Cleaning vs. Disinfecting vs. Sanitizing in Schools: A Crucial Distinction


As the world continues to grapple with the COVID-19 pandemic, maintaining safe and healthy environments has become a top priority, particularly in schools. In an effort to minimize the spread of viruses and bacteria, it is essential to understand the differences between cleaning, disinfecting, and sanitizing. This article will explore these distinctions and provide insights into their specific roles in promoting a safe learning environment during these challenging times.

Cleaning: Removing Dirt and Debris

Cleaning is a process that involves removing dirt, dust, and debris from surfaces using water, soap, and mechanical action. The primary objective of cleaning is to remove visible dirt and reduce the overall amount of germs on surfaces. While cleaning does not kill all germs, it can help lower their numbers and decrease their ability to spread diseases.

Disinfecting: Killing Germs on Surfaces

Disinfecting involves using chemicals specifically designed to kill germs on surfaces or objects. Disinfectants can destroy pathogens such as bacteria, fungi, or viruses like COVID-19 when used correctly. It is important to note that disinfecting does not necessarily clean dirty surfaces or remove germs; rather, it kills them by disrupting their structure or function. Thus, disinfection should be carried out after cleaning for optimal efficacy.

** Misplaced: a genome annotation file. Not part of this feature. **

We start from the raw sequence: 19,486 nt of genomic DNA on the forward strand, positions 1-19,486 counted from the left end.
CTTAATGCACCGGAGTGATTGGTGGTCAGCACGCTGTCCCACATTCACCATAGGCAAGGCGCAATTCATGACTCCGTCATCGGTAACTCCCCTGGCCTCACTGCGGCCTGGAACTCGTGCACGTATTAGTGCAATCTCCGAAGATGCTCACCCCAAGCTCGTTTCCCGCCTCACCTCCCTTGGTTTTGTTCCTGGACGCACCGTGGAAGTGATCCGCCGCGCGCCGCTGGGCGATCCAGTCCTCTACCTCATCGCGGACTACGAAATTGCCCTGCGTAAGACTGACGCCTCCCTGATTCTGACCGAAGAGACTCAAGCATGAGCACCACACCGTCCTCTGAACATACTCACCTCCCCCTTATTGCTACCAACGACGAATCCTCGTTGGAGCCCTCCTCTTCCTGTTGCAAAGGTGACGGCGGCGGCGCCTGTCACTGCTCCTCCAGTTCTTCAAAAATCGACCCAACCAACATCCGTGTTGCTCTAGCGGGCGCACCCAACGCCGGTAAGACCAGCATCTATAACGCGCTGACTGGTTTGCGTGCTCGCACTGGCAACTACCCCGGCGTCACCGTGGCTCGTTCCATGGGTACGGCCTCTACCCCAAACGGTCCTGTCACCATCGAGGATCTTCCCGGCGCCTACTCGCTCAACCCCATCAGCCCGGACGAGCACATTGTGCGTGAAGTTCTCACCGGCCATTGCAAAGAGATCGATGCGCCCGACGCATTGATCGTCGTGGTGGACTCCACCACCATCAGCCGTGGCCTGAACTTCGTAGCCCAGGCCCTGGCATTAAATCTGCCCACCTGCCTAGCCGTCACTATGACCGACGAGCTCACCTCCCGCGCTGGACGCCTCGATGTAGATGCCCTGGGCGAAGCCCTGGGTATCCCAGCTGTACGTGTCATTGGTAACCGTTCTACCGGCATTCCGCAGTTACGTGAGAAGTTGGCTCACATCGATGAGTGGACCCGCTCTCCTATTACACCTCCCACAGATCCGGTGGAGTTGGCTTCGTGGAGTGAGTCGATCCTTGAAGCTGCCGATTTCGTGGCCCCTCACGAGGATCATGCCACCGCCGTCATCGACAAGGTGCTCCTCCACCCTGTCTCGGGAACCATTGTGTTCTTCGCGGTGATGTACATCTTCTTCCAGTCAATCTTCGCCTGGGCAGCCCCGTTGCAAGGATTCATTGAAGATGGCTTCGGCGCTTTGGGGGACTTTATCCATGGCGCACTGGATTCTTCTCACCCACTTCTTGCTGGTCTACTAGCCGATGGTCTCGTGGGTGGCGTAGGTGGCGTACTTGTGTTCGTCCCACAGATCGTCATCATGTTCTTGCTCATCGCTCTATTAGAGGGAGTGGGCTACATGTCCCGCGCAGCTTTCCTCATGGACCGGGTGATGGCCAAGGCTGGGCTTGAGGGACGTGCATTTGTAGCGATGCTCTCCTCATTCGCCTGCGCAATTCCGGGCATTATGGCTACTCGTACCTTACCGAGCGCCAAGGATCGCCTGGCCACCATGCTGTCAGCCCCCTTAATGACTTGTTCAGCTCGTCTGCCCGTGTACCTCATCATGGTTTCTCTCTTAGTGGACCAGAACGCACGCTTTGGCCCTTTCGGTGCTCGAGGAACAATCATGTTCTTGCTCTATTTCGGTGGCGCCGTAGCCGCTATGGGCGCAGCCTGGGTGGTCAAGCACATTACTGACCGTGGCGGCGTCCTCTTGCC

Sanitizing: Reducing Germs to Safe Levels

Sanitizing refers to reducing the number of germs on a surface to levels considered safe by public health standards. In some cases, sanitizing methods may involve both cleaning and disinfecting procedures. For instance, a solution containing both detergents and disinfectants could be used to achieve a thorough clean followed by a reduction of germs.

The Importance of Combined Efforts in Schools

Maintaining stringent cleanliness standards in schools is essential to protect students, faculty, and staff from illnesses and infections. Implementing a combination of cleaning, disinfecting, and sanitizing methods can help minimize the risk of disease transmission.

Tasked with ensuring cleanliness in common areas (such as classrooms, restrooms, and cafeterias) as well as individual learning materials and supplies, school administrators should establish a consistent schedule for various cleaning tasks.

For instance, cleaning should be conducted on a daily basis to eliminate dirt and debris while more frequent disinfection should be applied to high-touch surfaces like doorknobs, light switches, desks, and tables. Finally, sanitizing should be performed after each use on items such as shared toys or communal devices like classroom tablets.


Understanding the distinctions between cleaning, disinfecting, and sanitizing is crucial in maintaining a safe and healthy learning environment for students. By incorporating these methods in tandem with each other in schools, administrators can effectively limit the spread of germs and protect the well-being of all individuals on campus.